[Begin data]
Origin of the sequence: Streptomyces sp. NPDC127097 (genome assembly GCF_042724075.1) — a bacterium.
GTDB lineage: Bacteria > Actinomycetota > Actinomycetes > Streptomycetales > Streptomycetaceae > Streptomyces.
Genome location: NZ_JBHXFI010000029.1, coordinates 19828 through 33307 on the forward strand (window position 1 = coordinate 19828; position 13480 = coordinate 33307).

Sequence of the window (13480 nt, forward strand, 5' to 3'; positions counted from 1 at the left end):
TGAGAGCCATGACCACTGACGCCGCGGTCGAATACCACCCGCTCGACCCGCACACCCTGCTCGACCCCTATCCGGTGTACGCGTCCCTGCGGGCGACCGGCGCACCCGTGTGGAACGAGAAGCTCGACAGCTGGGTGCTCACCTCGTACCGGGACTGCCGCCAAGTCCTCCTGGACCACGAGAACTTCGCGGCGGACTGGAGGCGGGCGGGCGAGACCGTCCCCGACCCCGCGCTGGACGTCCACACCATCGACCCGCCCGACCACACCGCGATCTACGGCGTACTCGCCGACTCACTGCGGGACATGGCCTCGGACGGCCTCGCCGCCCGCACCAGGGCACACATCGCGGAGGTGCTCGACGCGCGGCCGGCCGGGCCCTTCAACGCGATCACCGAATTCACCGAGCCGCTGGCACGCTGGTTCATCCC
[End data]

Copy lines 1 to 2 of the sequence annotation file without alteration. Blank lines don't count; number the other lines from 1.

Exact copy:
Origin of the sequence: Streptomyces sp. NPDC127097 (genome assembly GCF_042724075.1) — a bacterium.
GTDB lineage: Bacteria > Actinomycetota > Actinomycetes > Streptomycetales > Streptomycetaceae > Streptomyces.